Is New Jersey in any state to vote tonight?

The legitimacy of the election result in New Jersey will be undermined as residents are still struggling to cope with the damage and devastation of SuperStorm Sandy.

A weary police officer sat in his squad car Monday evening, blocking passage to one of the Sayreville, New Jersey neighborhoods most severely devastated by SuperStorm Sandy. Parts of Sayreville, which sits along the Raritan River in Middlesex County, had long been accustomed to occasional flooding. But they never anticipated anything like what Sandy – not even technically a hurricane when it made landfall on Margate City, NJ, by the way - has wrought.

“Five of my colleagues lost everything, you know,” the exhausted officer – who asked not to be identified – sighed. “Their houses are totally unlivable; foundations washed out, structures corrupted.” I was not permitted to view the neighborhood, said the officer, on the ground that residents were angry about gawkers taking photos and leery of potential looters. There had been reports of miscreants swiping damaged items from  people’s front lawns, he revealed, and such people would blame the officer himself for allowing in further intruders. A homemade placard affixed to a street sign sternly warned all non-residents: “If you don't live here, stay out!!! Let us clean up. Don't take anything!!! We will call police on you.” He said Sayreville officers had just arrested several men for attempting to steal 80 gallons of gasoline from a boat that had gotten lodged in a marsh.

Garbage and debris were strewn all over town; powerlines and various infrastructure were still knocked to the ground; queues of cars clogged the main drag, because most traffic lights were offline. Assorted emergency sirens blinkered endlessly. A huge portion of the population had left town to stay with friends, relatives, or whomever.

And yet these people are supposed to vote today? That’s an absurd proposition. No election held in Sayreville – or, indeed, the whole of New Jersey – should be considered at all legitimate. I have spoken with so many people who are absolutely in no position to exercise their franchise.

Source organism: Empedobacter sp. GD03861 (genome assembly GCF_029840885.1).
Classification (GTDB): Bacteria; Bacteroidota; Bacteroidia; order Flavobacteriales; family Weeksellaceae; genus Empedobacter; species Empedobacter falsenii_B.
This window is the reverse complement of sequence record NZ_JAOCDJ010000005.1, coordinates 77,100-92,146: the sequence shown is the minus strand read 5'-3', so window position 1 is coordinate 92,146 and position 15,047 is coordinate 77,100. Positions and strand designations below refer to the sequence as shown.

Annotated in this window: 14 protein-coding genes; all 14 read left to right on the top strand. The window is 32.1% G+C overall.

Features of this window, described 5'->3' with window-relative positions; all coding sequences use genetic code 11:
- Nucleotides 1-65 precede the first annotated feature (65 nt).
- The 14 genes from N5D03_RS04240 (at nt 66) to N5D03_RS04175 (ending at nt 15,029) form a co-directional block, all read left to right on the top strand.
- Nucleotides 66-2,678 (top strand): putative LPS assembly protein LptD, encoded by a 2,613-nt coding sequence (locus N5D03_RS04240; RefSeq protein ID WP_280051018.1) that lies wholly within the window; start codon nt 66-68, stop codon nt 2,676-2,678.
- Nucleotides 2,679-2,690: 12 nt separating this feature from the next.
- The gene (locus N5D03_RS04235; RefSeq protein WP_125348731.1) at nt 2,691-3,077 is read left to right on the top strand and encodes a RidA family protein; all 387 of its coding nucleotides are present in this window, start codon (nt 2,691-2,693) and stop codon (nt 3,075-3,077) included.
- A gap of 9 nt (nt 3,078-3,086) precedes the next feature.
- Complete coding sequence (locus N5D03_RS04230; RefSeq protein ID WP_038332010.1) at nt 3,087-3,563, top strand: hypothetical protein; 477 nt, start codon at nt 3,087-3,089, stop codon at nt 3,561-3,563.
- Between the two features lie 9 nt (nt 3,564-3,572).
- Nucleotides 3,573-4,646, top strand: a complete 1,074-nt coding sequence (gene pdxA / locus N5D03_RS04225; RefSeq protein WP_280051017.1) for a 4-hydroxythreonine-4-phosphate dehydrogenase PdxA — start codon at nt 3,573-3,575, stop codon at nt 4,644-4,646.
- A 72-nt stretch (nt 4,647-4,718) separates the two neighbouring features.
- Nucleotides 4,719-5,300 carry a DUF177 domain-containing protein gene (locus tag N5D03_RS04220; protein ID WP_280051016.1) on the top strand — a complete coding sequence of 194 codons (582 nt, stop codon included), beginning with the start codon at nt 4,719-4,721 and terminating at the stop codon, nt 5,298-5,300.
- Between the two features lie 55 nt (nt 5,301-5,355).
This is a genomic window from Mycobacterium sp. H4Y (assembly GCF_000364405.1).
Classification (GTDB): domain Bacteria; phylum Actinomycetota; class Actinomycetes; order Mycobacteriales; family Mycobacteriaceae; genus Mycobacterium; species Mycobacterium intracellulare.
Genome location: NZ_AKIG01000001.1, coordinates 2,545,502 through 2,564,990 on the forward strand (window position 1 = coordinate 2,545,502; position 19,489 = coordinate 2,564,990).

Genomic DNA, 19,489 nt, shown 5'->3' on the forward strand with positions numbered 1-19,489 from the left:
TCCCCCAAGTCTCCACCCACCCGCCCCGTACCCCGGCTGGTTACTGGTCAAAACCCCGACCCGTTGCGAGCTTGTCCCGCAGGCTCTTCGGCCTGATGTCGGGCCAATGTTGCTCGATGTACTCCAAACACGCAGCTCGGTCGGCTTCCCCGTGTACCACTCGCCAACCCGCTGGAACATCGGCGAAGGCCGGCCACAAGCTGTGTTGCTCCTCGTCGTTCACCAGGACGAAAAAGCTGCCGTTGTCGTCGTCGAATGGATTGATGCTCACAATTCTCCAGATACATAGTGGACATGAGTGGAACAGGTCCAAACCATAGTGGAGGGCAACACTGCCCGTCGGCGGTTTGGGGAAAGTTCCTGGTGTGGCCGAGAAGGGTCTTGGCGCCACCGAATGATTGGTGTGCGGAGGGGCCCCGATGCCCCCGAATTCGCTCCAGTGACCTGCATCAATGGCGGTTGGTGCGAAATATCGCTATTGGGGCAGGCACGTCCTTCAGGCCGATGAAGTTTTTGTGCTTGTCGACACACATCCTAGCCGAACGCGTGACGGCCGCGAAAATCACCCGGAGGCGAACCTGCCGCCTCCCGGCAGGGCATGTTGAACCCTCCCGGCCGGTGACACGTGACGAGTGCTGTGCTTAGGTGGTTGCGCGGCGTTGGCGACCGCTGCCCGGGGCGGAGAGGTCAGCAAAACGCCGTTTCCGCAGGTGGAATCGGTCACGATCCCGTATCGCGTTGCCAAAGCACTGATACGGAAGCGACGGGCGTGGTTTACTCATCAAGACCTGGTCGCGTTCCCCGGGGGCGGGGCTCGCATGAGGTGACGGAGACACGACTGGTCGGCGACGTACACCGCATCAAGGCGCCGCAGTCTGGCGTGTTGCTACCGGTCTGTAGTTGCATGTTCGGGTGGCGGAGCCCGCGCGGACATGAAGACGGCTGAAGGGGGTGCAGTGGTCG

Ida Pajack, who was walking outside her home in a retirement community, told me she did not know where to vote given all the flood damage, and probably would not even bother. And under normal circumstances, she always votes. “But it’s been terrible,” she said. “I’m 83, you know, and we can’t cook. Terrible.” She and her daughter, who is pregnant, remained without power or heat. (It has gotten extremely cold in the tri-state area). “She’s afraid for her little one, due in December,” Pajack told me.

Inside a darkened pizza parlor, George Dalla cooked free pies to be delivered to needy senior citizens like Pajack. Dalla, who lives in nearby Spotswood, of course had no power, and also said he would not be voting today (for Romney) due to storm-related problems. Stories like these are disturbingly common, and amount to disenfranchisement. A FEMA notice was posted in the parlor’s front window. Harry Kruschik, waiting for a pie, described his town’s vacancy thusly: “On our street, there are two neighbours on either side. All of them left.” His wife, Leona, said the powerplant she works at one town over still had no phone service. Neither planned on voting.

There was a disquieting mood about these Sayreville neighborhoods. The local right-wing talk radio station, NJ 101.5, had been hyping rumours of looting, which some residents cited as a source of anxiety. Many are now distrustful of outsiders.

“Everybody here is so discouraged about what happened,” said homeowner Ralph Bentecourt, sounding forlorn. He would have voted for Obama, but no longer plans to turn out. His entire first floor flooded, wrecking countless possessions; water-logged vinyl records sat on his back porch, looking weirdly out of place.

Bentecourt produced for me a letter dated 26 July, 2010 from Chase Home Finance LLC, which handles his mortgage, informing him that his property is “no longer located in a Special Flood Hazard Area,” and therefore he was no longer required to purchase flood insurance. So, understandably, he does not have flood insurance on his flood-damaged house. As you might imagine, voting is probably the furthest thing from Bentecourt’s (and his wife’s) mind. He is still clearing out debris. During the storm, his backyard resembled some kind of post-apocalyptic lake.

There was a sense in Sayreville that a wave of depression and stasis had only just begun to settle in. Expecting these recently-traumatised people, many of whom lost virtually everything, to prioritise voting today is simply cruel. And this is just one town. The situation across New Jersey is dire. Gasoline has been rationed; long lines to fill up are ubiquitous. The Port of Newark, a massively important trade hub, was damaged and shut down. Frigid temperatures pose additional danger. Hundreds of thousands still have no electricity.

Local officials are doing all they can under extraordinary circumstances. However: disenfranchisement is disenfranchisement. Though low turnout probably favours Romney, the outcome today will be illegitimate regardless of who wins.

A damaged house in Beach Haven, New Jersey. Photograph: Getty Images